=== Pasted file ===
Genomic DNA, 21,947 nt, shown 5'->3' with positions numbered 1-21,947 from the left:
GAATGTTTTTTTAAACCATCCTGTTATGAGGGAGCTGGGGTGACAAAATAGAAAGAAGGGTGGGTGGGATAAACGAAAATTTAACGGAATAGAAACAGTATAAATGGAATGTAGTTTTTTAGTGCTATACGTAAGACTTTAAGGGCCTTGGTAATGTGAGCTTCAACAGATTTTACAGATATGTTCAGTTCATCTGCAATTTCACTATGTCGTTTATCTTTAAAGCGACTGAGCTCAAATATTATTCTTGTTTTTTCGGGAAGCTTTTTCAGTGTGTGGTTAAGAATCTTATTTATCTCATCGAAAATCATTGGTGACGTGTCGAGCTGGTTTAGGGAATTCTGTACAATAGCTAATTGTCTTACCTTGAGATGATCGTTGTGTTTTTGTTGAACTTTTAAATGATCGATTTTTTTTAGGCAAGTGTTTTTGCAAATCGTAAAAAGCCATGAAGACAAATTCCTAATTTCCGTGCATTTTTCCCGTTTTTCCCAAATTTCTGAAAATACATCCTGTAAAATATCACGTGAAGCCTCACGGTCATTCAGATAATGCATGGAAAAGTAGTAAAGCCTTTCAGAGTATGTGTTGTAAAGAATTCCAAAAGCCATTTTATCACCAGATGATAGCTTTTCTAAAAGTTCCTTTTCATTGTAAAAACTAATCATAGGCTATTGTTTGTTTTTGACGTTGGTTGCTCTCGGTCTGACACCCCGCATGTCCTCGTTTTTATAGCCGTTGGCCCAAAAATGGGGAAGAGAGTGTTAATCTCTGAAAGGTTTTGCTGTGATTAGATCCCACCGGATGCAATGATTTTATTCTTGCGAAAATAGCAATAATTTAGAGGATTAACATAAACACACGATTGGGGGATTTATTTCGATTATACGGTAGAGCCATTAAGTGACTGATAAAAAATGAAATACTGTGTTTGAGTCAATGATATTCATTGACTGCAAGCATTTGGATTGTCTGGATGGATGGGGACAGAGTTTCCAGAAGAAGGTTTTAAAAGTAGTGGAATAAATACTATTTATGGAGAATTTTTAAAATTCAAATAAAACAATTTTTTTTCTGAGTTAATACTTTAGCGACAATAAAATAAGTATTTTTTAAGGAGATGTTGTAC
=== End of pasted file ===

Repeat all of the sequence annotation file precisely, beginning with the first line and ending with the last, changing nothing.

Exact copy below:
Genomic DNA, 21,947 nt, shown 5'->3' with positions numbered 1-21,947 from the left:
GAATGTTTTTTTAAACCATCCTGTTATGAGGGAGCTGGGGTGACAAAATAGAAAGAAGGGTGGGTGGGATAAACGAAAATTTAACGGAATAGAAACAGTATAAATGGAATGTAGTTTTTTAGTGCTATACGTAAGACTTTAAGGGCCTTGGTAATGTGAGCTTCAACAGATTTTACAGATATGTTCAGTTCATCTGCAATTTCACTATGTCGTTTATCTTTAAAGCGACTGAGCTCAAATATTATTCTTGTTTTTTCGGGAAGCTTTTTCAGTGTGTGGTTAAGAATCTTATTTATCTCATCGAAAATCATTGGTGACGTGTCGAGCTGGTTTAGGGAATTCTGTACAATAGCTAATTGTCTTACCTTGAGATGATCGTTGTGTTTTTGTTGAACTTTTAAATGATCGATTTTTTTTAGGCAAGTGTTTTTGCAAATCGTAAAAAGCCATGAAGACAAATTCCTAATTTCCGTGCATTTTTCCCGTTTTTCCCAAATTTCTGAAAATACATCCTGTAAAATATCACGTGAAGCCTCACGGTCATTCAGATAATGCATGGAAAAGTAGTAAAGCCTTTCAGAGTATGTGTTGTAAAGAATTCCAAAAGCCATTTTATCACCAGATGATAGCTTTTCTAAAAGTTCCTTTTCATTGTAAAAACTAATCATAGGCTATTGTTTGTTTTTGACGTTGGTTGCTCTCGGTCTGACACCCCGCATGTCCTCGTTTTTATAGCCGTTGGCCCAAAAATGGGGAAGAGAGTGTTAATCTCTGAAAGGTTTTGCTGTGATTAGATCCCACCGGATGCAATGATTTTATTCTTGCGAAAATAGCAATAATTTAGAGGATTAACATAAACACACGATTGGGGGATTTATTTCGATTATACGGTAGAGCCATTAAGTGACTGATAAAAAATGAAATACTGTGTTTGAGTCAATGATATTCATTGACTGCAAGCATTTGGATTGTCTGGATGGATGGGGACAGAGTTTCCAGAAGAAGGTTTTAAAAGTAGTGGAATAAATACTATTTATGGAGAATTTTTAAAATTCAAATAAAACAATTTTTTTTCTGAGTTAATACTTTAGCGACAATAAAATAAGTATTTTTTAAGGAGATGTTGTAC